Researchers find potential method to treat Critical Illness Myopathy

Critical Illness Myopathy (CIM) has taken on a new relevance as a result of the Corona virus. CIM is the specialists' term for a muscle weakness which occurs in patients being treated in intensive care for a longer period of time. In a severe case of a Covid19 infection, for example, many patients need artificial ventilation for a long time - sometimes over several weeks. CIM subsequently occurs in up to 30 percent of these patients, and this can entail symptoms of long-term paralysis, making it more difficult to take the patient off the ventilator.

A group of researchers headed by Prof. Wolfgang Linke, the Director of the Institute of Physiology II at the University of Münster's Medical Faculty, has now found a potential method of treating Critical Illness Myopathy. The research results have been published in the latest issue of the journal Nature Communications.

As a result of its research, the team was able to describe for the first time what happens in an organism when the production of the muscle protein titin is suppressed in the skeletal muscle. Titin is the largest protein in humans and vertebrates, ensuring both stability and elasticity and functioning as a sensor for muscle power. The researchers deactivated titin in the organisms of mice and were able to demonstrate that after three to four weeks the animals' muscle power declined markedly.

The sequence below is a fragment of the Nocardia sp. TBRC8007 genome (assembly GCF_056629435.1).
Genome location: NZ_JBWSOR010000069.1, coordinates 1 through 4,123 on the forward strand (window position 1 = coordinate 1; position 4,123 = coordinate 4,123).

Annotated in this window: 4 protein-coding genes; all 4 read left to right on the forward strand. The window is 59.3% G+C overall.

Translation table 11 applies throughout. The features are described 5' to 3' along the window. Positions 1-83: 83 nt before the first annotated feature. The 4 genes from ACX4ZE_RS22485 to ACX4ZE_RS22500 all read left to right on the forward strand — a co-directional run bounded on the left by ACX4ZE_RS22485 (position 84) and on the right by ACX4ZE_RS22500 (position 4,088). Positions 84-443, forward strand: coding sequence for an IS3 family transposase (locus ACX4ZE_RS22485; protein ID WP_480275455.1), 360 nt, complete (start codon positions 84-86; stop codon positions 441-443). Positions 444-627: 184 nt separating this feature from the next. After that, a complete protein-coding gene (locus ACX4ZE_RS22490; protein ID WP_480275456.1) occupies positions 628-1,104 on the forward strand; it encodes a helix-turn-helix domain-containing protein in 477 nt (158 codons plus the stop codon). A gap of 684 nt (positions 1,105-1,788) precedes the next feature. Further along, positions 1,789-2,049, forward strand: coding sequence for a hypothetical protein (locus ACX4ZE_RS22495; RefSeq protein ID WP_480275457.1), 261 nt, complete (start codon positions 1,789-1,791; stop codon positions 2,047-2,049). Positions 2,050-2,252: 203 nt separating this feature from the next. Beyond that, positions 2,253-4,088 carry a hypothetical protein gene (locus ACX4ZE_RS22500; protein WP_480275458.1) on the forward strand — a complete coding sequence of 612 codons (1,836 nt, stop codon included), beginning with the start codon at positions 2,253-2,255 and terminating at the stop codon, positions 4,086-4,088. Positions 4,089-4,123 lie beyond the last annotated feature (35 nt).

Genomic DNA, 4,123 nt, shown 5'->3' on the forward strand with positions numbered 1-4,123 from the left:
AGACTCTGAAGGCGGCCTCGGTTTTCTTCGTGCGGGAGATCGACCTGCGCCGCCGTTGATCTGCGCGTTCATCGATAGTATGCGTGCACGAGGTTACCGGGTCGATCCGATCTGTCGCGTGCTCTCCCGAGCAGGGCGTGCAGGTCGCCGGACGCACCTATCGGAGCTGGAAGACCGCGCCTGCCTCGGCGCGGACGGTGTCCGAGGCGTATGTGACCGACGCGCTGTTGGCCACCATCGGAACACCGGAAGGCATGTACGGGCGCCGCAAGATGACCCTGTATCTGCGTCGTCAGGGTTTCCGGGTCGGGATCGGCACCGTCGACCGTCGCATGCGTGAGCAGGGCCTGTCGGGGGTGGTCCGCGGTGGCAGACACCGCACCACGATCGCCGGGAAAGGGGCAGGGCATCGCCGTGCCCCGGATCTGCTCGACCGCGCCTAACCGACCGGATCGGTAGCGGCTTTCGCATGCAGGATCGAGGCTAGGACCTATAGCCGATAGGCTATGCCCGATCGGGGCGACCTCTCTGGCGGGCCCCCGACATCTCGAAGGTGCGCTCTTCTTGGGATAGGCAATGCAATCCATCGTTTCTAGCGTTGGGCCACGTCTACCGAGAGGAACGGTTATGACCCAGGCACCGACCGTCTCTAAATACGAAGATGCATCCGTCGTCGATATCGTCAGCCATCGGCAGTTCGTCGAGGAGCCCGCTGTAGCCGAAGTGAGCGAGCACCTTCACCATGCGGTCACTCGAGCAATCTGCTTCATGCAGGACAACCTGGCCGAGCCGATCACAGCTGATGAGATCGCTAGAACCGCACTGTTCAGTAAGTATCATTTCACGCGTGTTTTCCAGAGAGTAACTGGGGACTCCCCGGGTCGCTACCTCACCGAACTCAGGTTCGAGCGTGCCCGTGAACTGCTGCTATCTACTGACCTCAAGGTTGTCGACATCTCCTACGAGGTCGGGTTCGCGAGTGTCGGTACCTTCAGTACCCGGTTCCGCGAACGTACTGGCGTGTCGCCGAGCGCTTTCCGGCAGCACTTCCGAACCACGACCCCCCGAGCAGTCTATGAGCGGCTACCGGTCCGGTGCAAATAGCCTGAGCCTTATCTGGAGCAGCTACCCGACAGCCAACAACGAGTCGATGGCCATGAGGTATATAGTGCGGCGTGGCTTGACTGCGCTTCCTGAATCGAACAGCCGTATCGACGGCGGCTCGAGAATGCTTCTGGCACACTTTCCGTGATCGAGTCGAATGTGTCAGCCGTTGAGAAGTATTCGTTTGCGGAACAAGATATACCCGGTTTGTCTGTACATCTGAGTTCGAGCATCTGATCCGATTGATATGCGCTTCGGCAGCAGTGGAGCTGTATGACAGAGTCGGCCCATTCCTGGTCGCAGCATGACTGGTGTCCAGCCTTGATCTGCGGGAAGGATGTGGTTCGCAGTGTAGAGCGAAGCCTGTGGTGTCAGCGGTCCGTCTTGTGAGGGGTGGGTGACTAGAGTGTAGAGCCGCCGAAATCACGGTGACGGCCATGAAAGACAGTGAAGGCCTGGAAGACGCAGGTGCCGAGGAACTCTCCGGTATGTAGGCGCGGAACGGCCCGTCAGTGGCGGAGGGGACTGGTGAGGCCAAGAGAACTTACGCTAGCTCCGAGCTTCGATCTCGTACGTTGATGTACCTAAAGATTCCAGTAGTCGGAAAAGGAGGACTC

These findings can now be used in CIM research. In the case of patients on ventilation, complete immobilization - sometimes lasting weeks - means that there is no longer any incentive in the muscle to produce the muscle protein and thus to enable muscles to grow; the titin spring is defective. As a consequence, the muscle tissue shrinks.

The study now published indicates that Critical Illness Myopathy can be prevented by stretching the patient's peripheral muscles during the ventilation phase. Especially in view of the Corona pandemic and the higher number of patients needing ventilation, the Münster researchers' findings give cause for optimism.

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